Correlates of FTL, Fatigue, Employment Conditions and
Pilot Health & Wellbeing
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Ph. D. Research Project at the Institute for Clinical Psychology, University of Bern
Mag. rer. nat. Marion Venus, Clinical and Aviation Psychologist, Pilot, Ph. D. Candidate
Prof. Dr. Martin grosse Holtforth,
University of Bern
Institute for Clinical Psychology
Research on shift work and work psychology showed, that fatigue is not only a an acute threat to pilot performance and aviation safety. Fatigue can also impair mental and physical health in the medium and long term. We know very little, why and how that happens with airline pilots, which role precarious employment conditions and flight time limitations play in this complex interactive system, that’s merely driven by economic needs of operators today.
The EASA FRM FTL workshop on May 24th, 2018 showed, that even complying with the present rules and regulations (FTL, …) doesn’t guarantee safe flight operations, nor can present rules prevent pilot fatigue. Operators are putting the lives of their pilots at risk, when they push the limits of productivity, even exceeding the insufficient flight time limitations in force today.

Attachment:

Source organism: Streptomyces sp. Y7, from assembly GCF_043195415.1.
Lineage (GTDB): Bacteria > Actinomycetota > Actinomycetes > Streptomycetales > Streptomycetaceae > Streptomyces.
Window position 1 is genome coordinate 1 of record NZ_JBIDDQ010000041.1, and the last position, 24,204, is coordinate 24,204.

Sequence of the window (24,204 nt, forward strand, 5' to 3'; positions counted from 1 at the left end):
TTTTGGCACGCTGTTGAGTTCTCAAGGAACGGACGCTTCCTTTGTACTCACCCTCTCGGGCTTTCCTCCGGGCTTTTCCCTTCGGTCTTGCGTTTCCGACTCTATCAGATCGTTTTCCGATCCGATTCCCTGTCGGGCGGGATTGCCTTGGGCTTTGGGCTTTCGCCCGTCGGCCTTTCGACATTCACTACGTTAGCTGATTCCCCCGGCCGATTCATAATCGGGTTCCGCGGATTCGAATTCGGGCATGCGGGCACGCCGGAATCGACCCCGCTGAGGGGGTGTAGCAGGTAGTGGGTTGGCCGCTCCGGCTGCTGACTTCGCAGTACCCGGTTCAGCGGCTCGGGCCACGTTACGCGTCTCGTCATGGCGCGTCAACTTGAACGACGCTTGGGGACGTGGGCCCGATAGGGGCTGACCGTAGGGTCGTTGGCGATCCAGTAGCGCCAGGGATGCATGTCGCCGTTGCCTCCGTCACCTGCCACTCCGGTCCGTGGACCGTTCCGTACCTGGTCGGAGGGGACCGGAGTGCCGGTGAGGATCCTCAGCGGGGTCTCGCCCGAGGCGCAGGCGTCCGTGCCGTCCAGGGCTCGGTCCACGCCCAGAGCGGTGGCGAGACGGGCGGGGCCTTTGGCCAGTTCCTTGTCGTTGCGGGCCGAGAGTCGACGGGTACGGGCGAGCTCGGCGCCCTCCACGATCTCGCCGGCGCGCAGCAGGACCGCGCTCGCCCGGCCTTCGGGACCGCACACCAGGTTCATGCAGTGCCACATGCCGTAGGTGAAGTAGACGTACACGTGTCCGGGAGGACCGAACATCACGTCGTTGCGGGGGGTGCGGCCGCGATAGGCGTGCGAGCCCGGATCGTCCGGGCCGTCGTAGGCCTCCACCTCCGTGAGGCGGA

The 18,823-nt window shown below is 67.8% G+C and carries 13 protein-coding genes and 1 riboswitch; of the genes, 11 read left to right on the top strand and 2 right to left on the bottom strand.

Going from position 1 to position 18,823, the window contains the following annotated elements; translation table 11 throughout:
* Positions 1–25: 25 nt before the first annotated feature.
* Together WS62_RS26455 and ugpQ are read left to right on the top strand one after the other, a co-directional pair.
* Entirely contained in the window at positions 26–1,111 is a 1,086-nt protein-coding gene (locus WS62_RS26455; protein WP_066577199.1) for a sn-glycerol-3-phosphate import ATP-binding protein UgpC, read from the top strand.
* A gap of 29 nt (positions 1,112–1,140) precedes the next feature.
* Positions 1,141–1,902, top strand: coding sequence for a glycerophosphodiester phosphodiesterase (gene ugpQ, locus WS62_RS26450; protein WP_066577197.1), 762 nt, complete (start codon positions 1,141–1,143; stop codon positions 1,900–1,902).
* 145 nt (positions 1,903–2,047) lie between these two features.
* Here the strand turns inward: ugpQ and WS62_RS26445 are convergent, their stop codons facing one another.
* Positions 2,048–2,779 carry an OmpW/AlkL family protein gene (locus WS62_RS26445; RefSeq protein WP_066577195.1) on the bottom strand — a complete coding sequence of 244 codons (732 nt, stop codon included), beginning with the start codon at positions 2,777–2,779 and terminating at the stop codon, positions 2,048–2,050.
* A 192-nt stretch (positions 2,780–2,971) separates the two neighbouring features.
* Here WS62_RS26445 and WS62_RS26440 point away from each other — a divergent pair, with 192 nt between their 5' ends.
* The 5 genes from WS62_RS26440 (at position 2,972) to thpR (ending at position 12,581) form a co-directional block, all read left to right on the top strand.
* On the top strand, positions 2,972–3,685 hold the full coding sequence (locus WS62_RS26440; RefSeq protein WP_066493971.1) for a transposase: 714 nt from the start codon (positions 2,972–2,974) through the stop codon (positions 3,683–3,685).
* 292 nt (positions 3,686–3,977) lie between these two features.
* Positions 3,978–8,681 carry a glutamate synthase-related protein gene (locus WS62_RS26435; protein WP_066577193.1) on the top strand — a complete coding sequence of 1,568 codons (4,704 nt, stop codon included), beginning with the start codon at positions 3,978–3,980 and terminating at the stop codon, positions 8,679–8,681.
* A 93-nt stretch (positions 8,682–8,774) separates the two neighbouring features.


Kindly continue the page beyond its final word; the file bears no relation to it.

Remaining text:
In the first part of the study we have a look at the overall situation, comparing the good and the precarious working conditions and their correlates (kind of “effects”) on pilot health and wellbeing.
In the second part of my research we will have a closer look at the course of fatigue and recovery over several days on and off duty, as possible, using a very sophisticated (developed for astronauts in space for their health supervision) tool called ChronoCord (24-hours-HRV-measurement), combined with psychological questionnaires. This will accomplish a much higher level of validity and reliability of scientific data/evidence, compared to very low level data quality attained in former studies using e.g. supermarket-actiwatches (like Clockwork Research).